UD program designed to develop dynamic economic educators
3:29 p.m., Aug. 9, 2013--“This is the top of the heap,” said Kenneth Zarda, a student in the University of Delaware’s master of arts in economics and entrepreneurship for educators (MAEEE) program. “When other teachers find out you finished this program, they know you’ve been somewhere.”
Zarda is one of just 26 students selected for admission to this year’s MAEEE class.
Ice cream on air
Ideas to change the world
The MAEEE is designed to strengthen participants’ economic, entrepreneurial and financial literacy content, and also provides methods on how such content can be effectively taught in the primary and secondary school classroom.
It is just one of many programs administered through the Center for Economic Education and Entrepreneurship (CEEE) in UD’s Alfred Lerner College of Business and Economics.
The CEEE is dedicated to promoting high quality economic, personal finance and entrepreneurship education, and its staff are firm believers in the multiplier effect: the power of motivated educators to impact the lives of their students and to exponentially impact students by influencing other teachers in their communities.
According to CEEE staff, the MAEEE program is one of the best examples of how powerful the multiplier effect can be. MAEEE graduates have gone on to become part of a global network of educators prepared to instruct other teachers in similar methods and content, and are change agents who have enabled the CEEE to expand its mission beyond the state of Delaware.
After completing an online module in June, students came to UD’s Newark campus last month to complete the first of two summer sessions. Students took classes, modeled effective workshops for their peers and proposed plans for individual implementation projects they intend to take home and conduct in their own schools, districts and regions.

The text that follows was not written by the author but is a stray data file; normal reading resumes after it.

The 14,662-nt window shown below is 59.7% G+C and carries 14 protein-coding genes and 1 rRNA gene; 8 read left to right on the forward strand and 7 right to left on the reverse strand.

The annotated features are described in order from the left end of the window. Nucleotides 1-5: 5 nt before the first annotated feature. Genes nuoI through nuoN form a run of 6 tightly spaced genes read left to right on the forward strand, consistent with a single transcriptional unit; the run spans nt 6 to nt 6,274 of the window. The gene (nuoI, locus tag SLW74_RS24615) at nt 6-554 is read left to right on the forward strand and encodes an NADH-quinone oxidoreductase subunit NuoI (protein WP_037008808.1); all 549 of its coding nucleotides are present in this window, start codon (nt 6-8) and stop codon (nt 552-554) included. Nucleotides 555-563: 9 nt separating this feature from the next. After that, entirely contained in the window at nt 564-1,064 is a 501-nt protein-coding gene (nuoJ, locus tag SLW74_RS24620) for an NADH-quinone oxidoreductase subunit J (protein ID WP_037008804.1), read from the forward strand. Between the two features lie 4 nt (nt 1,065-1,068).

Zarda, who teaches advanced placement (AP) economics, AP government and U.S. history at Chaparral High School in Scottsdale, Ariz., plans to start an after-school economics club. His goal is to provide a more in-depth understanding of economics for students taking the AP economics exam in the spring.
After providing Zarda with feedback, Melissa Ackerman, a government, U.S. history and AP economics teacher at Northwest Career and Technical Academy in Las Vegas, Nev., shared her own idea of creating a website for her flipped AP microeconomics classes.
A flipped class requires students to conduct work in advance of class. For example, on Sunday night a student might visit a website and watch a 10-15 minute lecture video and complete activities for Monday’s class. On Monday, Ackerman would not lecture her students but instead lead a discussion on Sunday night’s lesson. This technique ensures students come to class knowledgeable about the material and ready to discuss it.
Brian Nabb, an AP government, economics and personal finance teacher at Smyrna (Del.) High School, plans to use workshops to train middle school social studies teachers in his district. It is not uncommon for teachers to have an education degree versus a social studies or economics degree, and they may have skipped economics related units entirely. Nabb’s workshops address this gap.
Other projects presented by the MAEEE students included strategies for opening a credit union within a high school; methods for creating a series of 12-minute lectures for economics teachers; and plans for starting financial literacy programs for adults and students in low-income neighborhoods.
Article by Christopher W. Pinti
Photos by Ambre Alexander